Different haptic tools reduce trunk velocity in the frontal plane during walking, but haptic anchors have advantages over lightly touching a railing

Exp Brain Res. 2017 Jun;235(6):1731-1739. doi: 10.1007/s00221-017-4921-8. Epub 2017 Mar 10.

Abstract

There are different ways to add haptic input during walking which may affect walking balance. This study compared the use of two different haptic tools (rigid railing and haptic anchors) and investigated whether any effects on walking were the result of the added sensory input and/or the posture generated when using those tools. Data from 28 young healthy adults were collected using the Mobility Lab inertial sensor system (APDM, Oregon, USA). Participants walked with and without both haptic tools and while pretending to use both haptic tools (placebo trials), with eyes opened and eyes closed. Using the tools or pretending to use both tools decreased normalized stride velocity (p < .001-0.008) and peak medial-lateral (ML) trunk velocity (p < .001-0.001). Normalized stride velocity was slower when actually using the railing compared to placebo railing trials (p = .006). Using the anchors resulted in lower peak ML trunk velocity than the railing (p = .002). The anchors had lower peak ML trunk velocity than placebo anchors (p < .001), but there was no difference between railing and placebo railing (p > .999). These findings highlight a difference in the type of tool used to add haptic input and suggest that changes in balance control strategy resulting from using the railing are based on arm placement, where it is the posture combined with added sensory input that affects balance control strategies with the haptic anchors. These findings provide a strong framework for additional research to be conducted on the effects of haptic input on walking in populations known to have decreased walking balance.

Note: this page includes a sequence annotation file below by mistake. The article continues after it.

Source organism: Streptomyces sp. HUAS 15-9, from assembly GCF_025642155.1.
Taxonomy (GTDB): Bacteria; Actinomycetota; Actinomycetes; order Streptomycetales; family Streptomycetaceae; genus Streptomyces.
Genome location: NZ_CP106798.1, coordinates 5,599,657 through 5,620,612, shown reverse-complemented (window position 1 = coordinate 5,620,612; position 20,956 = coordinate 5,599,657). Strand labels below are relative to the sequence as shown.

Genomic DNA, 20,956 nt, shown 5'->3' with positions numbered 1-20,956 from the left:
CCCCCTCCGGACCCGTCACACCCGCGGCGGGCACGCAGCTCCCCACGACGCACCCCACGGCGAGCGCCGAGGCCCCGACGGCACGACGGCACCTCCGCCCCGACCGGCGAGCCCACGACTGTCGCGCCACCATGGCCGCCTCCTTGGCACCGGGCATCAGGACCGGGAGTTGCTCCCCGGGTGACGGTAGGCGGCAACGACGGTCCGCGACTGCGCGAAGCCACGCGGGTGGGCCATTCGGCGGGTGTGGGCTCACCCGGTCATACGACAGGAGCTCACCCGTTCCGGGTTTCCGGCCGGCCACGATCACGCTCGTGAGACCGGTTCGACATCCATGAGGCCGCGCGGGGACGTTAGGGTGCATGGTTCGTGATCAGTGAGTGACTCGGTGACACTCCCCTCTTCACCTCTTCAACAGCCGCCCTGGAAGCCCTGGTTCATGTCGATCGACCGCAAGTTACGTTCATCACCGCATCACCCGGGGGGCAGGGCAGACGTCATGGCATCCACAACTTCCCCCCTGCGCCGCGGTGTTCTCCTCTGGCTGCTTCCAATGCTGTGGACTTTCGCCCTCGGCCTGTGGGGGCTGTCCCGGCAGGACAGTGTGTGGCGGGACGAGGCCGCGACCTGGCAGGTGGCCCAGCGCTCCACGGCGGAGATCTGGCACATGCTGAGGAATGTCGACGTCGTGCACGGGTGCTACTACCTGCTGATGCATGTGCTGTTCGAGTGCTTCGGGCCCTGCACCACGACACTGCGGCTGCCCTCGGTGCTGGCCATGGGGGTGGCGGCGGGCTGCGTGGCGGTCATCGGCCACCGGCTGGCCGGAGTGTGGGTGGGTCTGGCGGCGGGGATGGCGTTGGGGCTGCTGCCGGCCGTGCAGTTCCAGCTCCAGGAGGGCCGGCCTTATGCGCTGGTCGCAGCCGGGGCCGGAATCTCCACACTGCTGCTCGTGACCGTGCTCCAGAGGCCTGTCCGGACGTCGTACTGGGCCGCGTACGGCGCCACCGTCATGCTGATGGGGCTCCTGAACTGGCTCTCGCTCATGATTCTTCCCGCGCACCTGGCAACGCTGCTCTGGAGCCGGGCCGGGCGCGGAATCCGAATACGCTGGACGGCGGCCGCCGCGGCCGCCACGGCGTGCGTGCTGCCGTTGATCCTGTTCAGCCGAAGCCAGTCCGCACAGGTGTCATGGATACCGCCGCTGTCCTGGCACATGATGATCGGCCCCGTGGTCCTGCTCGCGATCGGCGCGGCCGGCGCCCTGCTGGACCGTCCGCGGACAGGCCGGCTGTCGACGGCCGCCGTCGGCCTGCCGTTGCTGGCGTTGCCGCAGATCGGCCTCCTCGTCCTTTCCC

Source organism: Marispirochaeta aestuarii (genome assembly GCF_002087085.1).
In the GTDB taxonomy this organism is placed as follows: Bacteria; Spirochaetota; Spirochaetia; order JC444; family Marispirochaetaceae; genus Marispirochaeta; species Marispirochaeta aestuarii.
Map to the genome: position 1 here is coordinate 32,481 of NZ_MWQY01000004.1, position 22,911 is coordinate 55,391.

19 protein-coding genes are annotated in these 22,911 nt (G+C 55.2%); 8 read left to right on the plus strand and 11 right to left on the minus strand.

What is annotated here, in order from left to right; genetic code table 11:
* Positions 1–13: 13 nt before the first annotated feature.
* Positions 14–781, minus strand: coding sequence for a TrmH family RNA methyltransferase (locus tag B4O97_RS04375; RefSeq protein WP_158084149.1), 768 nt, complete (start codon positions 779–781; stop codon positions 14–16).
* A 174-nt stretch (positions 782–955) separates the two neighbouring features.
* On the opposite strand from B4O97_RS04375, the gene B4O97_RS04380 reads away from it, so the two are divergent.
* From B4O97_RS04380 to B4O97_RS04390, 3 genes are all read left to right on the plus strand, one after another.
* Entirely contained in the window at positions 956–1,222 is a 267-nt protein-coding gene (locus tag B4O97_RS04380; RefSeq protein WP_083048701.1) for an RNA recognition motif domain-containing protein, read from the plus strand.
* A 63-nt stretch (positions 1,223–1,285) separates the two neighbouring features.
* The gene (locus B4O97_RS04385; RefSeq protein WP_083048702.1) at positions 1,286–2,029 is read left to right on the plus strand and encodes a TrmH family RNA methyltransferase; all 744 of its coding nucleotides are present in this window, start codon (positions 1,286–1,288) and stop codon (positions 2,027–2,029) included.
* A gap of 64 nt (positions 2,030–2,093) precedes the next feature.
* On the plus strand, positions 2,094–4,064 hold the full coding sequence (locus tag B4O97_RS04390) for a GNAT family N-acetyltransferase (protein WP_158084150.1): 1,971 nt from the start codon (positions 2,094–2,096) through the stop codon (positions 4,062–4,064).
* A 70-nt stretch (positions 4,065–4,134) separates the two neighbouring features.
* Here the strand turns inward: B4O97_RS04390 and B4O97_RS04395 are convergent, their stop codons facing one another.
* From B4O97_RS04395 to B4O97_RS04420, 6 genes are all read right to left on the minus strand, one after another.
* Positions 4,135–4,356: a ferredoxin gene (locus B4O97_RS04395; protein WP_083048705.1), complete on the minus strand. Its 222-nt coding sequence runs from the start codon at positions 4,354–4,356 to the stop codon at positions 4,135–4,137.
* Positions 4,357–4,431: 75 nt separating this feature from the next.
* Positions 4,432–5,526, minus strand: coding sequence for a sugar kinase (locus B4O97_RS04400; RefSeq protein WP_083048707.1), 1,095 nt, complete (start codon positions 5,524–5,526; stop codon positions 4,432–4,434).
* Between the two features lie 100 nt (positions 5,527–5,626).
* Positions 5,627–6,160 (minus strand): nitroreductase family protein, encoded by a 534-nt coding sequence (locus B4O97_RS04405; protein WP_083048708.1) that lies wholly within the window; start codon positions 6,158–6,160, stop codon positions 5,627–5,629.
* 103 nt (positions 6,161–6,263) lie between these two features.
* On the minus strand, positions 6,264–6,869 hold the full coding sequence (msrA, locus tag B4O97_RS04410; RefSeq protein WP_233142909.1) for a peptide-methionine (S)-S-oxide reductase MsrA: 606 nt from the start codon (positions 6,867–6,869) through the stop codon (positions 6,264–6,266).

Keywords: Balance; Haptic input; Light touch; Mobility aids; Walking.

MeSH terms

  • Adolescent
  • Adult
  • Biomechanical Phenomena
  • Female
  • Humans
  • Male
  • Postural Balance / physiology*
  • Touch Perception / physiology*
  • Walking / physiology*
  • Young Adult